Will I Always Feel This Bad?

When someone you love has died, the holidays are hard. Not only are you grieving the person who has died, but you are also grieving the loss of the holiday and how you shared it with that person. How you celebrate will never be the same. But, Sherry Williams White, grief specialist, explains how that doesn't mean that the holidays can't have meaning again. She teaches you how you can incorporate the memory of your loved one into new rituals and traditions you can celebrate this year and many years to come. With simple concrete suggestions, you will learn how to take control of special days and holidays.

by Sherry Williams White

It’s easy to understand why your grief during holidays and special days are so hard. Not only are you grieving the person who has died, but you also are grieving the loss of the holiday or special day as you shared it with that person. How you celebrate will never be the same. That is one more loss that you are grieving.

When surrounded by the sights and sounds of approaching holidays, you are reminded again and again that things have changed. Grief that had settled into a slightly more routine or comfortable place now may suddenly intensify. You may feel disconnected from the people and events around you. When you find yourself in a crowd, you may feel more isolated than ever. Loneliness you already have been feeling may become even more intense. You probably will find yourself looking longingly to the past, yearning for things to be the way they used to be. Your traditions, holidays and your life are forever changed. What can you do now?

Here are practical things you can do to make the holidays and special days not only a little easier on you, but a little more meaningful for you.

Drop before you shop.
Some holidays have a long shopping list attached to them. Chances are, you find that overwhelming at this time. Instead of searching out the perfect gift for every person on your list, consider finding one gift that fits all. For example, you can give everyone a copy of an inspirational book that has been meaningful to you. Or how about a CD that you especially enjoy? Consider giving a simple gift, such as stationery, gift certificates, or even IOUs. As surprising as you may find this, you also have the option of giving nothing. If even the simplest shopping is too much right now, give yourself the latitude to skip that chore this year. You can always pick it up again next year.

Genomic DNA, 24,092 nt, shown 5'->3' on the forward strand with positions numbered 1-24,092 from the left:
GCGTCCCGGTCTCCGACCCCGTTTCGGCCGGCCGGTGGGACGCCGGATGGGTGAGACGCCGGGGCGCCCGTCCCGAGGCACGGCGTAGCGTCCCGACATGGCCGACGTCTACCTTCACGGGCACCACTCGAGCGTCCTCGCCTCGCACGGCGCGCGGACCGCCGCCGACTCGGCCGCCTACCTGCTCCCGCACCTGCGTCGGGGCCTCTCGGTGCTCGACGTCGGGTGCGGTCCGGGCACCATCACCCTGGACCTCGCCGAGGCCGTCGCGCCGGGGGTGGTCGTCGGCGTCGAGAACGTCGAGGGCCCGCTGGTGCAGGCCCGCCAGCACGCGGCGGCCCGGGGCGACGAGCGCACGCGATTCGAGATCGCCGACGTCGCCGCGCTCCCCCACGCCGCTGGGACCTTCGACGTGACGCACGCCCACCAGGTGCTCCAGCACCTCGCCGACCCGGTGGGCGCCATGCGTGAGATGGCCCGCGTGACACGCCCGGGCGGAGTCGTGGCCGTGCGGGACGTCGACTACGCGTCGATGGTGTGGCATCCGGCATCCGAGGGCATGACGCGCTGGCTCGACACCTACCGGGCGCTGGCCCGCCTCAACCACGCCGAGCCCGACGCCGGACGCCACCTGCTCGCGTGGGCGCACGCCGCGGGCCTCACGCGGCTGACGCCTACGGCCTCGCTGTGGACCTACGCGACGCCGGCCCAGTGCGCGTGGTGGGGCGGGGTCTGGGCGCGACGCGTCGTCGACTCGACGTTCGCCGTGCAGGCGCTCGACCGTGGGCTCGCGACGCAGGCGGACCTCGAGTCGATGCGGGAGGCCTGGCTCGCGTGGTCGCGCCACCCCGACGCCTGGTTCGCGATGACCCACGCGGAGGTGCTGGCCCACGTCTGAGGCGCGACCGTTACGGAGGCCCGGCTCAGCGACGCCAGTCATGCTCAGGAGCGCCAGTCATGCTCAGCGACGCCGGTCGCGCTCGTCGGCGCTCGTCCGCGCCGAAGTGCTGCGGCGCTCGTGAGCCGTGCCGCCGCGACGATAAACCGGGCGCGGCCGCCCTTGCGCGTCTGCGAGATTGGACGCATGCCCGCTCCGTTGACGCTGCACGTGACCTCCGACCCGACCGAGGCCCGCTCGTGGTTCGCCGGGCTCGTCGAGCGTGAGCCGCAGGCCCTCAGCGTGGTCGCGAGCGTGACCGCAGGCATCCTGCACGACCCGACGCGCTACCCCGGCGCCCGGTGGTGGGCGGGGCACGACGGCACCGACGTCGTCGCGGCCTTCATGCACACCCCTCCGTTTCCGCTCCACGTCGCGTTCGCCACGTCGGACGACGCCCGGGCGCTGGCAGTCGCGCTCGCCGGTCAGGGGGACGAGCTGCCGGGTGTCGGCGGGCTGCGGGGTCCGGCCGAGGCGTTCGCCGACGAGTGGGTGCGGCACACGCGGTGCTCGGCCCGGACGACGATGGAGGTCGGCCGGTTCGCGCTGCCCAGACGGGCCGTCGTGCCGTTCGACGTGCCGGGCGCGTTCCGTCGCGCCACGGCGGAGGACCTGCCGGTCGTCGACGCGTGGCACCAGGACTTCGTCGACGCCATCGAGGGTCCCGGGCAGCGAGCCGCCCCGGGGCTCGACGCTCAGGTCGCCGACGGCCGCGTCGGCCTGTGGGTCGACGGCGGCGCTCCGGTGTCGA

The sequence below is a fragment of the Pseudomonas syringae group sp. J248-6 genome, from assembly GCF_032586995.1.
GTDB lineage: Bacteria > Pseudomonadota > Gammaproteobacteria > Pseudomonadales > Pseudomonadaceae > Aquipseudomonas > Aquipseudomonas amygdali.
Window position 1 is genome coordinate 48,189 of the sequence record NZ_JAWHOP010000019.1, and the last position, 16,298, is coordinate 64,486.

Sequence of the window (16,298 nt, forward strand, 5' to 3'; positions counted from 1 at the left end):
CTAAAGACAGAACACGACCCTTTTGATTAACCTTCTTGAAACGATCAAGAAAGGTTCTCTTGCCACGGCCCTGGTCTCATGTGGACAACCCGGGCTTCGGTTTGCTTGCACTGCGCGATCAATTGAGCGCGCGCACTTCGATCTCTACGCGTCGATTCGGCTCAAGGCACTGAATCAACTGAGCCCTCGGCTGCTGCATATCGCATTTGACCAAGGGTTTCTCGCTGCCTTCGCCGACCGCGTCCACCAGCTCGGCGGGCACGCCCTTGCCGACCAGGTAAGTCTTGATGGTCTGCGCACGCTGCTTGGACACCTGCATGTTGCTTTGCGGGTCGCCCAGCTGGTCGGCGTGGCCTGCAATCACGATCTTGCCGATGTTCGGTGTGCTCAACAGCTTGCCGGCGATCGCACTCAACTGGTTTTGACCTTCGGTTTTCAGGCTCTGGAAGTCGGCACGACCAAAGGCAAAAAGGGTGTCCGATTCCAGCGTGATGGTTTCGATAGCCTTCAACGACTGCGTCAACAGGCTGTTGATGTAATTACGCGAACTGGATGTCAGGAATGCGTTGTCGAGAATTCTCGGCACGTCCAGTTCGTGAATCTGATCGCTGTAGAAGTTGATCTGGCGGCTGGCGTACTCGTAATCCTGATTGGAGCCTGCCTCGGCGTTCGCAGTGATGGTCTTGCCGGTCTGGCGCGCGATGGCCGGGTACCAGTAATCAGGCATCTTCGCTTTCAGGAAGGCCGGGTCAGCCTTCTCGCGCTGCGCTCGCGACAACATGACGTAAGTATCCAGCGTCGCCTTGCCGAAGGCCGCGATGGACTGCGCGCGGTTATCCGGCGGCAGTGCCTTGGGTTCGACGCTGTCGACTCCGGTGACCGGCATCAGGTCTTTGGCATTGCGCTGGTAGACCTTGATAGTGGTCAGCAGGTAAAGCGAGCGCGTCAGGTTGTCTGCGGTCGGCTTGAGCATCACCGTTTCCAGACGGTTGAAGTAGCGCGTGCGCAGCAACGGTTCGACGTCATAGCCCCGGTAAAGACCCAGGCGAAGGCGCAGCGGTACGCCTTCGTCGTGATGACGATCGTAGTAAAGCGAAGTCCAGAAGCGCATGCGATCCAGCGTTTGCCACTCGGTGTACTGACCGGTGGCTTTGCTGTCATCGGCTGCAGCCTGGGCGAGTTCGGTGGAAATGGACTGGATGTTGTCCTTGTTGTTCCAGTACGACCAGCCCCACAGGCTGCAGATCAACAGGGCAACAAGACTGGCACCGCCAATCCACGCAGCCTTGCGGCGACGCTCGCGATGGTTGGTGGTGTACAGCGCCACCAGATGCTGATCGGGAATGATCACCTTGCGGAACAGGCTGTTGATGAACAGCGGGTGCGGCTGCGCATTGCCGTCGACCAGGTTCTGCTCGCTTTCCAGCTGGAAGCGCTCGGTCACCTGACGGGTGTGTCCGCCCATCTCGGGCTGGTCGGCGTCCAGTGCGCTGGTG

Keep the tissues handy.
Be prepared for the holiday or special day to be an emotional time for you. Don’t be surprised by tears and sadness, and don’t fight them off. Instead, carry extra tissues. Let the tears come. Tell the people you are with that you probably are going to cry, and invite them to cry with you. Don't apologize for loving someone.

Tell me again.
Instead of trying to push back memories of your loved one during this season, ask friends and family members to share their recollections of the person with you in photographs, stories, and mementos. Some families box, wrap and give each other memories of a loved one. Others collect trinkets that remind them of the loved one, put them in a shadow box, and tell the stories behind the trinkets. This kind of sharing is especially enjoyed by and healing for children.

Be patient with yourself.